CQI, like many other disciplines, has a language all its own. Many of the terms are acronyms, others are Japanese words retained from Toyota’s original improvement methodologies, and some reference specific techniques that may be unfamiliar. So, if you’re a bit confused when getting into the weeds of CQI, you are not alone. This is not a comprehensive list of improvement terms, but it is a good start and should be a welcome asset to anyone new to the approach. We’ll tackle the list alphabetically.
5S: This is a workplace organization technique with roots in the Japanese auto industry. The five words that start with S in both Japanese and English are sort, set, shine, standardize and sustain.
A3 Problem solving: This CQI technique is a method for capturing all of the stages of a problem including identification, analysis, review, improvement planning, and project management all on one piece of paper. A3 refers to the paper size that was typically used. Now many organizations manage A3 projects with software.
Control Charts: Control charts, sometimes called process-behavior charts, are visualization tools used to determine whether or not a process is in a state of statistical control. Data points are plotted on a graph that shows the expected statistical deviation. When data falls outside that deviation, the process is out of the control state.
DMAIC: DMAIC is an improvement methodology with five phases; define, measure, analyze, improve, control. These steps are used to help ensure that improvements are data-driven, measurable and repeatable. Although often associated with Six Sigma, it can be used as a stand-alone technique.
Five Whys: The 5 Whys is a method for finding the root cause of a problem or defect. Practitioners ask why something happened, then why again, and again until the source of the issue is identified. Asking why five times will usually, but not always be sufficient to get to the underlying problem.
Gemba Walks: The term Gemba come from a Japanese phrase that means “the real place.” Gemba walks are a practice in which supervisors visit the places where work is done. They represent an opportunity to identify potential improvements in processes, workflow, and the work environment.
High-Reliability Organization (HRO): A organization that has succeeded in avoiding catastrophes in an environment where accidents can be expected due to risk factors and complexity is referred to as a High-Reliability Organization. Airlines, nuclear power plants, and healthcare organizations are examples.
Hoshin Kanri: Also known as Strategy Deployment, this is a step-by-step planning, implementation, and review process for managed change. The Japanese words "Hoshin Kanri" can be interpreted as “direction management.” The planning process is designed to ensure that the entire origination is focused on several breakthrough goals, that the goals are clearly communicated, and everyone is accountable for their role in success.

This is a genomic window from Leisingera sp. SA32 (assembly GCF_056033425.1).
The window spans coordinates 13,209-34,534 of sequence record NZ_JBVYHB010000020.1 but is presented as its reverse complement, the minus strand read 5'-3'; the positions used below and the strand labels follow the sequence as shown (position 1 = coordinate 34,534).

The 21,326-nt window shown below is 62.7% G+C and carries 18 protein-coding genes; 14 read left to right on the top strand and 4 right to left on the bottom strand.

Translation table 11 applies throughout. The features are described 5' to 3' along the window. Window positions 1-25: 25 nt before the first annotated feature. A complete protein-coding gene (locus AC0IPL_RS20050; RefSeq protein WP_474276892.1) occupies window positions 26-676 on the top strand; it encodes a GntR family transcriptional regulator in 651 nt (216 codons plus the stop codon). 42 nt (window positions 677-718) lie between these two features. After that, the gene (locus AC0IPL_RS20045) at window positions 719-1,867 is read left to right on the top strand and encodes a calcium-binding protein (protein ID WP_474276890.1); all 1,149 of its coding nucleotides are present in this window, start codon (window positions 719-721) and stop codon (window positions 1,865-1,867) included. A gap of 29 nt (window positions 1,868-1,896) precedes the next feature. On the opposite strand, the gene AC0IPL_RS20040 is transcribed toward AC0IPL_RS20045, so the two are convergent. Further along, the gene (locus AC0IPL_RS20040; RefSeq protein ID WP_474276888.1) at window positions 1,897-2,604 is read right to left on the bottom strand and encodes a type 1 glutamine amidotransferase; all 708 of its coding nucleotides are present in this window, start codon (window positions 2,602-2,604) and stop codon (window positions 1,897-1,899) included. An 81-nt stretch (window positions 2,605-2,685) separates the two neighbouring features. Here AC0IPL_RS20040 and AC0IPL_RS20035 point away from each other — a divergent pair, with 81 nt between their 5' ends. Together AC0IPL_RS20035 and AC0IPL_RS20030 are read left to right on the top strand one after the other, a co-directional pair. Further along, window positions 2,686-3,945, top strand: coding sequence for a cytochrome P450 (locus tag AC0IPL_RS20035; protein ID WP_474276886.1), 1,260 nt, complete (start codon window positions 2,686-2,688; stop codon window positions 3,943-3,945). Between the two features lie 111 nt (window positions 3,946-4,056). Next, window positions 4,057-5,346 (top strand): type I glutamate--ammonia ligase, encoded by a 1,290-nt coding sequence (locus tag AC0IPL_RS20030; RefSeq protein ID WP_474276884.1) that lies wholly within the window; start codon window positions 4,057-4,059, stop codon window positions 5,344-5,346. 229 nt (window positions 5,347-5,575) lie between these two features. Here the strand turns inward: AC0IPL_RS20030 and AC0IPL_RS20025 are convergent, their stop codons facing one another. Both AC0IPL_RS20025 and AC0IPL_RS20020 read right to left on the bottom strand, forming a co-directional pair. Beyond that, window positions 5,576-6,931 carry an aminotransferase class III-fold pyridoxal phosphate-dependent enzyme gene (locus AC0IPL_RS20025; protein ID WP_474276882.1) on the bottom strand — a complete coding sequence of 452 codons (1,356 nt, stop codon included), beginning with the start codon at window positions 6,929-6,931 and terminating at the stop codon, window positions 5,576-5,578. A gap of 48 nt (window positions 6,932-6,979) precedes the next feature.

Kaizen: Kaizen is a Japanese word that means, “good change.” It embodies the idea that everything can be improved. The philosophy embraces the ideas that improvement should be constant and that improvement is the responsibility of every person in the organization.
Kanban: Also know as visual management, Kanban is a system of clues that indicate what to produce, when and how much. The approach has five principles: visualize the workflow; limit the work in progress; manage flow; make process policies explicit; improve collaboratively.
Lean: Also referred to as Lean management or Lean manufacturing, Lean is management philosophy centered on preserving value by eliminating waste to improve overall business performance.
PDSA Cycle: The PDSA cycle includes four consists of four steps: Plan, Do, Study and Act. PDSA Cycles are used to create incremental improvements. It is a simple approach that is used during daily improvement or during a rapid improvement event.
Pokayoke (AKA Mistake-proofing): This technique aims to avoid mistakes by preventing, fixing, and drawing attention to errors as they occur. It focuses specifically on human errors and is designed to shape the behavior of individuals in an effort to reduce defects.
Rapid Improvement Events (Kaizen Events): This CQI technique involves assigning a team of stakeholders to focus on a process or problem with 100% of their energy for a short period, usually three to five days.
Run charts: A run chart is a visualization tool used to document changes in a process over time. It displays observed data in a time sequence.
Six Sigma: This CQI business methodology focuses on improving the quality of outputs by finding and removing the root cause of errors and reducing variability by using statistical measurement and quantifiable targets.
Standard Work: Standard Work is the current, documented best practice for a given process. It details each activity and defines the expected results.
Statistical Process Control (SPC): Statistical process control is one CQI term that is exactly what it sounds like. It represents the use of statistical methods to monitor and control a process to make sure that it is as efficient as possible.
Takt time: Takt time defines the rate at which each step in the process should be completed. Takt is the German word for the baton that an orchestra conductor uses to regulate the tempo of the music.
Value Stream Mapping: Another visualization method, Value Stream Mapping is used to assess the flow of materials and information required to bring a product or service to the customer.
As we mentioned, this list doesn’t cover every CQI term of art, but hopefully, it has shed some light on some of the words you will hear most often as you embark on your continuous improvement journey.